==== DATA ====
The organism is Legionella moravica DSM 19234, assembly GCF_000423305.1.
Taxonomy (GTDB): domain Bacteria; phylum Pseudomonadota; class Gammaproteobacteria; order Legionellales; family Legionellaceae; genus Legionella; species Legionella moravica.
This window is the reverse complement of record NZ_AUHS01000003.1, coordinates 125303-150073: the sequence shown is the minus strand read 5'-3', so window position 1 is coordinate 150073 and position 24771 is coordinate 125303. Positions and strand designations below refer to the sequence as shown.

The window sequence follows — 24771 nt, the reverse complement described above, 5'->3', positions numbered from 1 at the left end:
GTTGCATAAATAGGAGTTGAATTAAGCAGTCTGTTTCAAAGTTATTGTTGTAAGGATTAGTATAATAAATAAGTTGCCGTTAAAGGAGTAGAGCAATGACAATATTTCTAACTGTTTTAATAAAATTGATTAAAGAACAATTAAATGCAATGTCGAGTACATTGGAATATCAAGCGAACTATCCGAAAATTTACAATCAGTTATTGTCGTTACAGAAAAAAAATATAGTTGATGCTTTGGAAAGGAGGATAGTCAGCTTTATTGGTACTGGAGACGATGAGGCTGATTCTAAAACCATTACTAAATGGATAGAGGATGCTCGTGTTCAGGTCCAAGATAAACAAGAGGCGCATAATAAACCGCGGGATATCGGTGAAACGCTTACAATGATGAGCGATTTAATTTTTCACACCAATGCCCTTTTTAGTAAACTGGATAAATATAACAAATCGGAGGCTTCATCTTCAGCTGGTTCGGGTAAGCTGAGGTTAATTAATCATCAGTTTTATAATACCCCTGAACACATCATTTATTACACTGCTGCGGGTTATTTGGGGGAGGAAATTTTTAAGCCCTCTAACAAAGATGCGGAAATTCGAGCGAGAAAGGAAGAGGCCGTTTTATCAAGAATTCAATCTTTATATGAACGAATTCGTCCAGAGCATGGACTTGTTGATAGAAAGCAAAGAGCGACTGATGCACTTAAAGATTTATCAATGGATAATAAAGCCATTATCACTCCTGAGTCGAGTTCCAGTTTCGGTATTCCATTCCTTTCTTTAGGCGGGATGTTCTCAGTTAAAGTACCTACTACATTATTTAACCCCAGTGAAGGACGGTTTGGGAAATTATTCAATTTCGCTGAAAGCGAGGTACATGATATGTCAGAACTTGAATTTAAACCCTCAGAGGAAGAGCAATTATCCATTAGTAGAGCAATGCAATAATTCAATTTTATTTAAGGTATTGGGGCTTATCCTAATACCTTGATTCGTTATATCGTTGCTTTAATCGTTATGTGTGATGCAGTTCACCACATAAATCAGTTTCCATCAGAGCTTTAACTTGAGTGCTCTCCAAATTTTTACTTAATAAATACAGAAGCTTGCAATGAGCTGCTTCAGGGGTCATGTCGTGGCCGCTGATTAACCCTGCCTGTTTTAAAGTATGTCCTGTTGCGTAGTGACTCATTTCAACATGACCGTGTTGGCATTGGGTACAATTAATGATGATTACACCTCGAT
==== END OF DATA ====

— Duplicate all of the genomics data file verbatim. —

The organism is Legionella moravica DSM 19234, assembly GCF_000423305.1.
Taxonomy (GTDB): domain Bacteria; phylum Pseudomonadota; class Gammaproteobacteria; order Legionellales; family Legionellaceae; genus Legionella; species Legionella moravica.
This window is the reverse complement of record NZ_AUHS01000003.1, coordinates 125303-150073: the sequence shown is the minus strand read 5'-3', so window position 1 is coordinate 150073 and position 24771 is coordinate 125303. Positions and strand designations below refer to the sequence as shown.

The window sequence follows — 24771 nt, the reverse complement described above, 5'->3', positions numbered from 1 at the left end:
GTTGCATAAATAGGAGTTGAATTAAGCAGTCTGTTTCAAAGTTATTGTTGTAAGGATTAGTATAATAAATAAGTTGCCGTTAAAGGAGTAGAGCAATGACAATATTTCTAACTGTTTTAATAAAATTGATTAAAGAACAATTAAATGCAATGTCGAGTACATTGGAATATCAAGCGAACTATCCGAAAATTTACAATCAGTTATTGTCGTTACAGAAAAAAAATATAGTTGATGCTTTGGAAAGGAGGATAGTCAGCTTTATTGGTACTGGAGACGATGAGGCTGATTCTAAAACCATTACTAAATGGATAGAGGATGCTCGTGTTCAGGTCCAAGATAAACAAGAGGCGCATAATAAACCGCGGGATATCGGTGAAACGCTTACAATGATGAGCGATTTAATTTTTCACACCAATGCCCTTTTTAGTAAACTGGATAAATATAACAAATCGGAGGCTTCATCTTCAGCTGGTTCGGGTAAGCTGAGGTTAATTAATCATCAGTTTTATAATACCCCTGAACACATCATTTATTACACTGCTGCGGGTTATTTGGGGGAGGAAATTTTTAAGCCCTCTAACAAAGATGCGGAAATTCGAGCGAGAAAGGAAGAGGCCGTTTTATCAAGAATTCAATCTTTATATGAACGAATTCGTCCAGAGCATGGACTTGTTGATAGAAAGCAAAGAGCGACTGATGCACTTAAAGATTTATCAATGGATAATAAAGCCATTATCACTCCTGAGTCGAGTTCCAGTTTCGGTATTCCATTCCTTTCTTTAGGCGGGATGTTCTCAGTTAAAGTACCTACTACATTATTTAACCCCAGTGAAGGACGGTTTGGGAAATTATTCAATTTCGCTGAAAGCGAGGTACATGATATGTCAGAACTTGAATTTAAACCCTCAGAGGAAGAGCAATTATCCATTAGTAGAGCAATGCAATAATTCAATTTTATTTAAGGTATTGGGGCTTATCCTAATACCTTGATTCGTTATATCGTTGCTTTAATCGTTATGTGTGATGCAGTTCACCACATAAATCAGTTTCCATCAGAGCTTTAACTTGAGTGCTCTCCAAATTTTTACTTAATAAATACAGAAGCTTGCAATGAGCTGCTTCAGGGGTCATGTCGTGGCCGCTGATTAACCCTGCCTGTTTTAAAGTATGTCCTGTTGCGTAGTGACTCATTTCAACATGACCGTGTTGGCATTGGGTACAATTAATGATGATTACACCTCGAT